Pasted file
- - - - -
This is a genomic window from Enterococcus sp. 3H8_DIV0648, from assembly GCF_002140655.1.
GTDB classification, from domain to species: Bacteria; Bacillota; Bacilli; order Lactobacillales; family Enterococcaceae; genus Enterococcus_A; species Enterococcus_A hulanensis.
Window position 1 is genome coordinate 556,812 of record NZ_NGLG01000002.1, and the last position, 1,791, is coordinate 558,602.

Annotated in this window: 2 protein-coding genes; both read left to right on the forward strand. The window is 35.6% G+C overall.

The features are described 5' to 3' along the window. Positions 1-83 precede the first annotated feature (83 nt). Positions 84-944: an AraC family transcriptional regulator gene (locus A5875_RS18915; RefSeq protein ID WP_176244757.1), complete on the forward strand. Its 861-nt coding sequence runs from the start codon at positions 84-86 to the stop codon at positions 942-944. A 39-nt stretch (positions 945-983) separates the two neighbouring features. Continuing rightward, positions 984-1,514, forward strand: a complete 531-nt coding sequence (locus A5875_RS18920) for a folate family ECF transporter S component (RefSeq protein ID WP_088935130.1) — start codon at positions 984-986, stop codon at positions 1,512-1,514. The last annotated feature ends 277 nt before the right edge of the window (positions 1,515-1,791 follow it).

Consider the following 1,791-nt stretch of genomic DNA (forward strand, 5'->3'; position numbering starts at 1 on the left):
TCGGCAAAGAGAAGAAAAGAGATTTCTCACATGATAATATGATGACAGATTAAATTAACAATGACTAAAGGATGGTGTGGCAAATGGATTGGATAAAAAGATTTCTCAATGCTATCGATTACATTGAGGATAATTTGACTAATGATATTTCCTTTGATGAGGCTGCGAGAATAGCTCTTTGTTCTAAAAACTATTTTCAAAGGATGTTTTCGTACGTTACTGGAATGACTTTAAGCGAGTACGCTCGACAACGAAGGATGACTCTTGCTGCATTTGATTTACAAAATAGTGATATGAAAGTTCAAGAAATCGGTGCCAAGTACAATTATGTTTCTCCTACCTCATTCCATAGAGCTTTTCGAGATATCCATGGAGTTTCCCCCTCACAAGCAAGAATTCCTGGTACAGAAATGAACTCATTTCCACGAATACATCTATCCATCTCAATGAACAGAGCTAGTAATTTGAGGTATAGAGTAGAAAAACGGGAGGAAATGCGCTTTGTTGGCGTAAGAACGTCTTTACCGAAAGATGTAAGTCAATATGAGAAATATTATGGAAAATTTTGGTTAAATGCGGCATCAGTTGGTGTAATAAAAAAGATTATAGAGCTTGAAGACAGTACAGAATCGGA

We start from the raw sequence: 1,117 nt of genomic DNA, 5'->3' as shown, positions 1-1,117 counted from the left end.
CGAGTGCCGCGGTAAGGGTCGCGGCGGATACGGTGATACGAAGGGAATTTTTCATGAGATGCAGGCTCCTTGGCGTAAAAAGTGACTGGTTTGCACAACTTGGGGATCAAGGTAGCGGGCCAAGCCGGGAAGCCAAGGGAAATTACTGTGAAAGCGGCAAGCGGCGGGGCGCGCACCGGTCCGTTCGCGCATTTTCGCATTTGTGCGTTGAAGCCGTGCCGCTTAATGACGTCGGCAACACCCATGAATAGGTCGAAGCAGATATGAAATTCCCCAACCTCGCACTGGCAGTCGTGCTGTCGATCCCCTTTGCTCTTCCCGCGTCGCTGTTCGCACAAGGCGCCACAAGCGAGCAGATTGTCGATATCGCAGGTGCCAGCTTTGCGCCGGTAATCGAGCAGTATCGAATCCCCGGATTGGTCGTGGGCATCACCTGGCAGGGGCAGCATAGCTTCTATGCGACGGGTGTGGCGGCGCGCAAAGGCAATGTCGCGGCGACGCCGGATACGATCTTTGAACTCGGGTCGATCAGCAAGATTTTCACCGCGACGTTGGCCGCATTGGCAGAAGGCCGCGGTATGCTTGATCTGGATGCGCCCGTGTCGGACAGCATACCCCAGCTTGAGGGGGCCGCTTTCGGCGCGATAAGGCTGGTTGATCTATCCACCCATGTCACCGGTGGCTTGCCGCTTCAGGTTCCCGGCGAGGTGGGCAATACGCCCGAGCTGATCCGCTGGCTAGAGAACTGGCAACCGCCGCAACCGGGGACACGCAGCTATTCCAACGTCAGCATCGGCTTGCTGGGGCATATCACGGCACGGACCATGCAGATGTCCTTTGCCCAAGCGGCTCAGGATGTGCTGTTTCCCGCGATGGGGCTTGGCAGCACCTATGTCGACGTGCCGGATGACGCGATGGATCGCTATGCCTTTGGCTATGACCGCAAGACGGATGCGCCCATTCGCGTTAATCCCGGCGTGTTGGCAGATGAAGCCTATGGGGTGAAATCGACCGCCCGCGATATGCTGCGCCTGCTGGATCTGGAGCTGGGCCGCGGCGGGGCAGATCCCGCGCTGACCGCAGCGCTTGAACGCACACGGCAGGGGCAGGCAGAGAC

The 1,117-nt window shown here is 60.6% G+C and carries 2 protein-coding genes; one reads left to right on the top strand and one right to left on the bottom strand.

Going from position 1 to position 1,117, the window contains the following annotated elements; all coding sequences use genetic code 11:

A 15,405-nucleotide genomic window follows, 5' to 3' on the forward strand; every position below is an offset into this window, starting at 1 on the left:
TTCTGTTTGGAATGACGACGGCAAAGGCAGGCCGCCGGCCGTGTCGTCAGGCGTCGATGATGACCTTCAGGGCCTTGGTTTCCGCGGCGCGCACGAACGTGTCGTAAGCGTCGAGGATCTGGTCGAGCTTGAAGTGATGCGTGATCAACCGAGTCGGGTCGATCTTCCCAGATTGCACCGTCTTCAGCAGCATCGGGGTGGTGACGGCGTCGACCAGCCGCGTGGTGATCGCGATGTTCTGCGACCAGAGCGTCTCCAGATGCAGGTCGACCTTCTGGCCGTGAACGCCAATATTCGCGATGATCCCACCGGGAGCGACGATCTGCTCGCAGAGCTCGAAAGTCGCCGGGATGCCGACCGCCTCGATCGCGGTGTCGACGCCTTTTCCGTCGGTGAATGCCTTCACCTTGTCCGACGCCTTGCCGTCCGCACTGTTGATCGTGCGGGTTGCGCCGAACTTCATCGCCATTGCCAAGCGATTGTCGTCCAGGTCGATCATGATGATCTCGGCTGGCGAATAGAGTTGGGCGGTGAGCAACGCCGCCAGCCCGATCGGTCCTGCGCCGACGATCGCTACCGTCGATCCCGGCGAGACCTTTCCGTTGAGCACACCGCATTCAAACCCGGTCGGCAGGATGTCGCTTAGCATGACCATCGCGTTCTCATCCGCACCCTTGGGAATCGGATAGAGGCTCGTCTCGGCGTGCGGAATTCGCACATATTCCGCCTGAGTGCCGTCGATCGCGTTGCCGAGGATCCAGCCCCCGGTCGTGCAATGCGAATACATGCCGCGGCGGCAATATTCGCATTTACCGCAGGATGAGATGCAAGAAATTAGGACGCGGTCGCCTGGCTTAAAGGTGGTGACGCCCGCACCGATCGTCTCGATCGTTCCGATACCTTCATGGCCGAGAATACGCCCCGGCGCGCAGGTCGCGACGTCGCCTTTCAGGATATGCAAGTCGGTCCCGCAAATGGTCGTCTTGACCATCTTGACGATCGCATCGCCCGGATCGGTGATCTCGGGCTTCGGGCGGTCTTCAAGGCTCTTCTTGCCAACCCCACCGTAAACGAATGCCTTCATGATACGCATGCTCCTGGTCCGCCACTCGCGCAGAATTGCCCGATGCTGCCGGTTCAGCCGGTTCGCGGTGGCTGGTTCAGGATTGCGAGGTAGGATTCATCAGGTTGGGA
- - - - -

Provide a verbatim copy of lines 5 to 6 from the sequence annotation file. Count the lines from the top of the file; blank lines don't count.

The features are described 5' to 3' along the window. Positions 1-83 precede the first annotated feature (83 nt). Positions 84-944: an AraC family transcriptional regulator gene (locus A5875_RS18915; RefSeq protein ID WP_176244757.1), complete on the forward strand. Its 861-nt coding sequence runs from the start codon at positions 84-86 to the stop codon at positions 942-944. A 39-nt stretch (positions 945-983) separates the two neighbouring features. Continuing rightward, positions 984-1,514, forward strand: a complete 531-nt coding sequence (locus A5875_RS18920) for a folate family ECF transporter S component (RefSeq protein ID WP_088935130.1) — start codon at positions 984-986, stop codon at positions 1,512-1,514. The last annotated feature ends 277 nt before the right edge of the window (positions 1,515-1,791 follow it).

Consider the following 1,791-nt stretch of genomic DNA (forward strand, 5'->3'; position numbering starts at 1 on the left):